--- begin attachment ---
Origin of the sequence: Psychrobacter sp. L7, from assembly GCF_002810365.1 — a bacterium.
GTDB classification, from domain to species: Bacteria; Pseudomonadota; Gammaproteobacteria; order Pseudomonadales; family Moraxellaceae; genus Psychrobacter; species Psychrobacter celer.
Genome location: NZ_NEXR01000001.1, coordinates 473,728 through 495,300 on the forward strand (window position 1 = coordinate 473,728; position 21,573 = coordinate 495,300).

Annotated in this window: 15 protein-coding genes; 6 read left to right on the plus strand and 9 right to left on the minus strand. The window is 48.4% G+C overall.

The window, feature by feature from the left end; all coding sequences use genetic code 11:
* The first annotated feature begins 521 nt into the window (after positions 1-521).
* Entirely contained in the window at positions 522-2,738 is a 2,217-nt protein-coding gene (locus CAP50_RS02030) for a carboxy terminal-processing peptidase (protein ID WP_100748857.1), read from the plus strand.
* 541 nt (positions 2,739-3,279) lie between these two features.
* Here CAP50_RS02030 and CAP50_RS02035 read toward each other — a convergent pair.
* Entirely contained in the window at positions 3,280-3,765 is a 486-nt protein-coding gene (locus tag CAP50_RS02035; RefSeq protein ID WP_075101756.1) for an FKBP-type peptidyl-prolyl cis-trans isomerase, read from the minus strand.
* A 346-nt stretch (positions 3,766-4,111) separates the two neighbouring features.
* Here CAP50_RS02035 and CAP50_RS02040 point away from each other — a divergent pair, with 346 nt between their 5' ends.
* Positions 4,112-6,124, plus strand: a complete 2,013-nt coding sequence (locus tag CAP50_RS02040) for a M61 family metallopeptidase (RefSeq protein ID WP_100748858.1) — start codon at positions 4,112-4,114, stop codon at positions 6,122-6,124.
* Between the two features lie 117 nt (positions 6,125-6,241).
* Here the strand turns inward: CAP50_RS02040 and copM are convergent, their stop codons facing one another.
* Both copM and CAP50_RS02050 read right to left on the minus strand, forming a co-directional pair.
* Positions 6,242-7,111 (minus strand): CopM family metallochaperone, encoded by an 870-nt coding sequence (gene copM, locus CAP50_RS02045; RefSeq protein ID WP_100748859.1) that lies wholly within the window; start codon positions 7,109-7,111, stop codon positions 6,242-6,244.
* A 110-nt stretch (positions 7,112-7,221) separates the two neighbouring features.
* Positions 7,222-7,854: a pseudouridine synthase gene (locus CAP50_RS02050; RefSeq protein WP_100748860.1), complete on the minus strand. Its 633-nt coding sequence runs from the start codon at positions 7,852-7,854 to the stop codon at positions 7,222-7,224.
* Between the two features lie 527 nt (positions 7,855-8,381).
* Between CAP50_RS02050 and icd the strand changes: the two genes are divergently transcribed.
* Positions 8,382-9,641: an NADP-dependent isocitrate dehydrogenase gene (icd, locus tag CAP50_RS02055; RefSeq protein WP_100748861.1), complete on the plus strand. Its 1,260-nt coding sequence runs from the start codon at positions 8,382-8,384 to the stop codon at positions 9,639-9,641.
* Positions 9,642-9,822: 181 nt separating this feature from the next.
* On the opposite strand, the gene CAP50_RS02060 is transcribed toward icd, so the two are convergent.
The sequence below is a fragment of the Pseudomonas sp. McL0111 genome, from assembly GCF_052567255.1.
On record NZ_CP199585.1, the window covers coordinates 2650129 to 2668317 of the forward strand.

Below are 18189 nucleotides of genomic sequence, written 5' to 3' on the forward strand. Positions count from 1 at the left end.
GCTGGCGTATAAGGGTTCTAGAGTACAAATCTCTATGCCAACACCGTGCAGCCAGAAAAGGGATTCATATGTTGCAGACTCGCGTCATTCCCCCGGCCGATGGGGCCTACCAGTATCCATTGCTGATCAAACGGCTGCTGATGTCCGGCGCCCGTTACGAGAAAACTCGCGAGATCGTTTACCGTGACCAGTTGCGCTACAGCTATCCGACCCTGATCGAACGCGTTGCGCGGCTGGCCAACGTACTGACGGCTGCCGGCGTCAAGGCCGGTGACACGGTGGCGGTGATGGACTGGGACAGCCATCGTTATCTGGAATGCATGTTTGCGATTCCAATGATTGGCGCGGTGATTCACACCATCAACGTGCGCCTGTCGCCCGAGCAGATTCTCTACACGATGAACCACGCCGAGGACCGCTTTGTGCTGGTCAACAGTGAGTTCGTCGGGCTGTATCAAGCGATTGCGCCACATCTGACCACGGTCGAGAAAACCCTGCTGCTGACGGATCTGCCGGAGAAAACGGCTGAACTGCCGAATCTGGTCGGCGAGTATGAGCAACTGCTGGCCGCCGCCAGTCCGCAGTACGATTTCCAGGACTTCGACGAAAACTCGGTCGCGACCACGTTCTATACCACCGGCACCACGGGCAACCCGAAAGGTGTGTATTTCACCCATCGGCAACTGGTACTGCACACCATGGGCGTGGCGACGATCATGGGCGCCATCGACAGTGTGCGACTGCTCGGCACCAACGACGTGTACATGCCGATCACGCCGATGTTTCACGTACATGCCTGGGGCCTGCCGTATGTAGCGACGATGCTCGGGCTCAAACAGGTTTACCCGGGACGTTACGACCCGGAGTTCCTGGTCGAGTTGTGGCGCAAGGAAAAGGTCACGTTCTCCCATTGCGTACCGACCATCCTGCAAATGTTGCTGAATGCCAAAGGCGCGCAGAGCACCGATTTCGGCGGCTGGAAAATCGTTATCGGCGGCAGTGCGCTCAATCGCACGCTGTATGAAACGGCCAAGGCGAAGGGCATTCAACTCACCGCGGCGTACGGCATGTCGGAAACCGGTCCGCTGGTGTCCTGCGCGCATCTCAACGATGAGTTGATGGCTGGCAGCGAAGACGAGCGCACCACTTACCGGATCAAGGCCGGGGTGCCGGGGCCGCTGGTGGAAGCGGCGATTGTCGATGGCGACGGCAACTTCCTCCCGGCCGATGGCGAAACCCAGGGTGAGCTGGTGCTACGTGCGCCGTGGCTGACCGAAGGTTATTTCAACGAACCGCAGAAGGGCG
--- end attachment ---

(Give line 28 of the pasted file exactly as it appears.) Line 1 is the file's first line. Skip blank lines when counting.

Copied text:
GCTGGCGTATAAGGGTTCTAGAGTACAAATCTCTATGCCAACACCGTGCAGCCAGAAAAGGGATTCATATGTTGCAGACTCGCGTCATTCCCCCGGCCGATGGGGCCTACCAGTATCCATTGCTGATCAAACGGCTGCTGATGTCCGGCGCCCGTTACGAGAAAACTCGCGAGATCGTTTACCGTGACCAGTTGCGCTACAGCTATCCGACCCTGATCGAACGCGTTGCGCGGCTGGCCAACGTACTGACGGCTGCCGGCGTCAAGGCCGGTGACACGGTGGCGGTGATGGACTGGGACAGCCATCGTTATCTGGAATGCATGTTTGCGATTCCAATGATTGGCGCGGTGATTCACACCATCAACGTGCGCCTGTCGCCCGAGCAGATTCTCTACACGATGAACCACGCCGAGGACCGCTTTGTGCTGGTCAACAGTGAGTTCGTCGGGCTGTATCAAGCGATTGCGCCACATCTGACCACGGTCGAGAAAACCCTGCTGCTGACGGATCTGCCGGAGAAAACGGCTGAACTGCCGAATCTGGTCGGCGAGTATGAGCAACTGCTGGCCGCCGCCAGTCCGCAGTACGATTTCCAGGACTTCGACGAAAACTCGGTCGCGACCACGTTCTATACCACCGGCACCACGGGCAACCCGAAAGGTGTGTATTTCACCCATCGGCAACTGGTACTGCACACCATGGGCGTGGCGACGATCATGGGCGCCATCGACAGTGTGCGACTGCTCGGCACCAACGACGTGTACATGCCGATCACGCCGATGTTTCACGTACATGCCTGGGGCCTGCCGTATGTAGCGACGATGCTCGGGCTCAAACAGGTTTACCCGGGACGTTACGACCCGGAGTTCCTGGTCGAGTTGTGGCGCAAGGAAAAGGTCACGTTCTCCCATTGCGTACCGACCATCCTGCAAATGTTGCTGAATGCCAAAGGCGCGCAGAGCACCGATTTCGGCGGCTGGAAAATCGTTATCGGCGGCAGTGCGCTCAATCGCACGCTGTATGAAACGGCCAAGGCGAAGGGCATTCAACTCACCGCGGCGTACGGCATGTCGGAAACCGGTCCGCTGGTGTCCTGCGCGCATCTCAACGATGAGTTGATGGCTGGCAGCGAAGACGAGCGCACCACTTACCGGATCAAGGCCGGGGTGCCGGGGCCGCTGGTGGAAGCGGCGATTGTCGATGGCGACGGCAACTTCCTCCCGGCCGATGGCGAAACCCAGGGTGAGCTGGTGCTACGTGCGCCGTGGCTGACCGAAGGTTATTTCAACGAACCGCAGAAGGGCG